Take the 2-minute tour ×
Programmers Stack Exchange is a question and answer site for professional programmers interested in conceptual questions about software development. It's 100% free, no registration required.

I don't use design patterns very often, besides an occasional factory and MVC, and I want to start using them more.

I have a concrete case at hand that I would like your opinion on the use of design patterns in this case.

In my application I have to convert objects pretty often in different situations. I might have to convert a Hibernate POJO to a DTO, because I use GWT and Hibernate POJO's aren't serializable and can't be sent over the line.

In another situation I might need to convert Java objects to SolrInputDocument's for indexing by Solr.

I would like to know if I should use a design pattern for this. It seems that "object conversion" is a generic task that could be handled in a flexible/abstract way by a pattern, but I don't really see how.

Without patterns I would just create a separate class for each type of conversion, for example CourseToSolrInputDocument (Course is a Hibernate entity in my application). Or CourseToCourseDTO. Each of these conversion classes might have a single static method called convert() that takes the source object as input and returns the output object.

But that is not really a pattern, is it? So I started of on something with generics and created this class that implements the Converter interface. But is somehow feels silly tgo create a generic interface and I don't really see the advantage other than being able to congratulate myself on the use of generics.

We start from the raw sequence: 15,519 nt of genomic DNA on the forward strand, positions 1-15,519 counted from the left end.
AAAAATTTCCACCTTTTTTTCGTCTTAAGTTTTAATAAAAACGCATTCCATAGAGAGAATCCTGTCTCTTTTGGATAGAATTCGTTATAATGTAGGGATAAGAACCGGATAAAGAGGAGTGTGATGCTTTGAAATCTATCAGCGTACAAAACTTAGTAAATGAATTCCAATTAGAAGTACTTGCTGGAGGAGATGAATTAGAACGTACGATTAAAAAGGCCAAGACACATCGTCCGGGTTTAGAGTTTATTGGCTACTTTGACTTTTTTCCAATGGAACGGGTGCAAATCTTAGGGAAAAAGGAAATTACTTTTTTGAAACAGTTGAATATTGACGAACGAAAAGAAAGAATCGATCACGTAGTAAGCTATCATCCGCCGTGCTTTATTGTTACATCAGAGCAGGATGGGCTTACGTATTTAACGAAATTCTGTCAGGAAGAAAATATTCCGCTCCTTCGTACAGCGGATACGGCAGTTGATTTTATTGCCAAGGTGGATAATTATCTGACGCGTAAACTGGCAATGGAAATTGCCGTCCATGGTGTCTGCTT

public class CourseToSolrInputDocument implements Converter<Course, SolrInputDocument>         {
    @Override
    public void convert(Course source, SolrInputDocument destination) {
        //To change body of implemented methods use File | Settings | File Templates.
    }
}

So, the real question here is: is there a pattern that applies to generic object conversion and, what would be your approach and what are the advantages over using just a class-per-conversion type approach?

share|improve this question
    
Patterns are more of names for what you do (and example how to do it properly), than something awsome to use. So better question than how can I use more patterns is: What patters I already use (maybe in some incomplete/convoluted way). –  user470365 Jan 31 '13 at 9:27

1 Answer 1

The Translator Pattern is what you're asking for.

But I suspect what you're looking for is a framework, more than a pattern. I believe Dozer is popular in the Java world.

share|improve this answer
    
I know Dozer and Apache Beanutils. I would like to use one of those inside my "conversion structure". I the meantime I found that Spring offers a solution for converting objects that can be found here: static.springsource.org/spring/docs/3.0.0.RC3/reference/html/… . I had seen it before, but a long time ago, so my own interface was kind of based on what I remembered from Spring. I am going to go with the Spring solution, because Spring is already in my project and it looks like a good approach. –  Julius Feb 1 '13 at 11:51

Your Answer

 
discard

By posting your answer, you agree to the privacy policy and terms of service.

Not the answer you're looking for? Browse other questions tagged or ask your own question.